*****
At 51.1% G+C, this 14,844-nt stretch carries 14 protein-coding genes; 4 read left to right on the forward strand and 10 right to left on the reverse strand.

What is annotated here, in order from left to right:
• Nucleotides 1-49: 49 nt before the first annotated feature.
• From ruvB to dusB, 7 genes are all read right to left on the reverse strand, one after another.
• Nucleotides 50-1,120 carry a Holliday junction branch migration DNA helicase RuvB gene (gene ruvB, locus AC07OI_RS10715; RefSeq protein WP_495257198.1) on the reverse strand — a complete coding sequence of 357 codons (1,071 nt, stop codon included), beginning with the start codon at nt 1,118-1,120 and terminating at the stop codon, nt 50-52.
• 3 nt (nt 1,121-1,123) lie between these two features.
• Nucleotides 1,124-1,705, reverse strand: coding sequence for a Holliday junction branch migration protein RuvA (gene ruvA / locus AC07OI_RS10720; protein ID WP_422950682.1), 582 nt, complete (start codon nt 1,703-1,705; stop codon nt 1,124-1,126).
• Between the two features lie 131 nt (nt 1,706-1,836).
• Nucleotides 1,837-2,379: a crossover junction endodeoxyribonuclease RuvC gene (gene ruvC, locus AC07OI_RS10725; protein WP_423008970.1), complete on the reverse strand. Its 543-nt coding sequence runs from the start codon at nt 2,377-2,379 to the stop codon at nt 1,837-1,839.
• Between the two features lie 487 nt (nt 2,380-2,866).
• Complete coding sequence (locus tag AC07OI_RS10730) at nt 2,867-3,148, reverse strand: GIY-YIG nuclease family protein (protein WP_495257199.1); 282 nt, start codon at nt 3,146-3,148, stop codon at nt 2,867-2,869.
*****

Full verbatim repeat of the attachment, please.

At 51.1% G+C, this 14,844-nt stretch carries 14 protein-coding genes; 4 read left to right on the forward strand and 10 right to left on the reverse strand.

What is annotated here, in order from left to right:
• Nucleotides 1-49: 49 nt before the first annotated feature.
• From ruvB to dusB, 7 genes are all read right to left on the reverse strand, one after another.
• Nucleotides 50-1,120 carry a Holliday junction branch migration DNA helicase RuvB gene (gene ruvB, locus AC07OI_RS10715; RefSeq protein WP_495257198.1) on the reverse strand — a complete coding sequence of 357 codons (1,071 nt, stop codon included), beginning with the start codon at nt 1,118-1,120 and terminating at the stop codon, nt 50-52.
• 3 nt (nt 1,121-1,123) lie between these two features.
• Nucleotides 1,124-1,705, reverse strand: coding sequence for a Holliday junction branch migration protein RuvA (gene ruvA / locus AC07OI_RS10720; protein ID WP_422950682.1), 582 nt, complete (start codon nt 1,703-1,705; stop codon nt 1,124-1,126).
• Between the two features lie 131 nt (nt 1,706-1,836).
• Nucleotides 1,837-2,379: a crossover junction endodeoxyribonuclease RuvC gene (gene ruvC, locus AC07OI_RS10725; protein WP_423008970.1), complete on the reverse strand. Its 543-nt coding sequence runs from the start codon at nt 2,377-2,379 to the stop codon at nt 1,837-1,839.
• Between the two features lie 487 nt (nt 2,380-2,866).
• Complete coding sequence (locus tag AC07OI_RS10730) at nt 2,867-3,148, reverse strand: GIY-YIG nuclease family protein (protein WP_495257199.1); 282 nt, start codon at nt 3,146-3,148, stop codon at nt 2,867-2,869.